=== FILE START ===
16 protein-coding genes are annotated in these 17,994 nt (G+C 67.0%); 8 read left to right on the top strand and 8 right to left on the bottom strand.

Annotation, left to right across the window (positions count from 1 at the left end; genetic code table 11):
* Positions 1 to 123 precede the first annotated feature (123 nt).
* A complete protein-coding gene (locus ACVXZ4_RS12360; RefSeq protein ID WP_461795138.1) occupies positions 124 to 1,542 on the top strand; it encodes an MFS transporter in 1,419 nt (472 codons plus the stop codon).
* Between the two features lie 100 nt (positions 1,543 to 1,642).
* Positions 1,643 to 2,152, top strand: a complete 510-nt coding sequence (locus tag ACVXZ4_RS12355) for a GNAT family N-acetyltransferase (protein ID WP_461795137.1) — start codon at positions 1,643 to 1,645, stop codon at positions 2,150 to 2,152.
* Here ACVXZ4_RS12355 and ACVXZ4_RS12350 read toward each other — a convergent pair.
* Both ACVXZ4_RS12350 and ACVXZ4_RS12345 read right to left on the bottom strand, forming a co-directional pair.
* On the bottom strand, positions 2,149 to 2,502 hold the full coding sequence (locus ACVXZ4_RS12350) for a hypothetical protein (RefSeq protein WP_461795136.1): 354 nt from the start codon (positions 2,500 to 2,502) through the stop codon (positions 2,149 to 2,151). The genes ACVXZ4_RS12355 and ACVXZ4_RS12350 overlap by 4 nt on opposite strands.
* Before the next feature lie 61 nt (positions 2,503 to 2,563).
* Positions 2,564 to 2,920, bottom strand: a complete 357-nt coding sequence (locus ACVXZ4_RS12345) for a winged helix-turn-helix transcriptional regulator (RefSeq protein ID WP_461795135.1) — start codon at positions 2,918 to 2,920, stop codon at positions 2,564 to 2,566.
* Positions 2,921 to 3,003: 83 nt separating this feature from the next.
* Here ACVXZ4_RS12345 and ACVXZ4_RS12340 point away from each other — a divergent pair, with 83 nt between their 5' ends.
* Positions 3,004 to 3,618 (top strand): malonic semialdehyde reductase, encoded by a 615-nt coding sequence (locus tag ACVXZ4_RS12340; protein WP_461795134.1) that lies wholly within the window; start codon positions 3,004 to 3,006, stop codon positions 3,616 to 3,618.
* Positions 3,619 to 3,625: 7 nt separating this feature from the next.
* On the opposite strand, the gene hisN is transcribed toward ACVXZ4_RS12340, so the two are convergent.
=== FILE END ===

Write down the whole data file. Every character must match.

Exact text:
16 protein-coding genes are annotated in these 17,994 nt (G+C 67.0%); 8 read left to right on the top strand and 8 right to left on the bottom strand.

Annotation, left to right across the window (positions count from 1 at the left end; genetic code table 11):
* Positions 1 to 123 precede the first annotated feature (123 nt).
* A complete protein-coding gene (locus ACVXZ4_RS12360; RefSeq protein ID WP_461795138.1) occupies positions 124 to 1,542 on the top strand; it encodes an MFS transporter in 1,419 nt (472 codons plus the stop codon).
* Between the two features lie 100 nt (positions 1,543 to 1,642).
* Positions 1,643 to 2,152, top strand: a complete 510-nt coding sequence (locus tag ACVXZ4_RS12355) for a GNAT family N-acetyltransferase (protein ID WP_461795137.1) — start codon at positions 1,643 to 1,645, stop codon at positions 2,150 to 2,152.
* Here ACVXZ4_RS12355 and ACVXZ4_RS12350 read toward each other — a convergent pair.
* Both ACVXZ4_RS12350 and ACVXZ4_RS12345 read right to left on the bottom strand, forming a co-directional pair.
* On the bottom strand, positions 2,149 to 2,502 hold the full coding sequence (locus ACVXZ4_RS12350) for a hypothetical protein (RefSeq protein WP_461795136.1): 354 nt from the start codon (positions 2,500 to 2,502) through the stop codon (positions 2,149 to 2,151). The genes ACVXZ4_RS12355 and ACVXZ4_RS12350 overlap by 4 nt on opposite strands.
* Before the next feature lie 61 nt (positions 2,503 to 2,563).
* Positions 2,564 to 2,920, bottom strand: a complete 357-nt coding sequence (locus ACVXZ4_RS12345) for a winged helix-turn-helix transcriptional regulator (RefSeq protein ID WP_461795135.1) — start codon at positions 2,918 to 2,920, stop codon at positions 2,564 to 2,566.
* Positions 2,921 to 3,003: 83 nt separating this feature from the next.
* Here ACVXZ4_RS12345 and ACVXZ4_RS12340 point away from each other — a divergent pair, with 83 nt between their 5' ends.
* Positions 3,004 to 3,618 (top strand): malonic semialdehyde reductase, encoded by a 615-nt coding sequence (locus tag ACVXZ4_RS12340; protein WP_461795134.1) that lies wholly within the window; start codon positions 3,004 to 3,006, stop codon positions 3,616 to 3,618.
* Positions 3,619 to 3,625: 7 nt separating this feature from the next.
* On the opposite strand, the gene hisN is transcribed toward ACVXZ4_RS12340, so the two are convergent.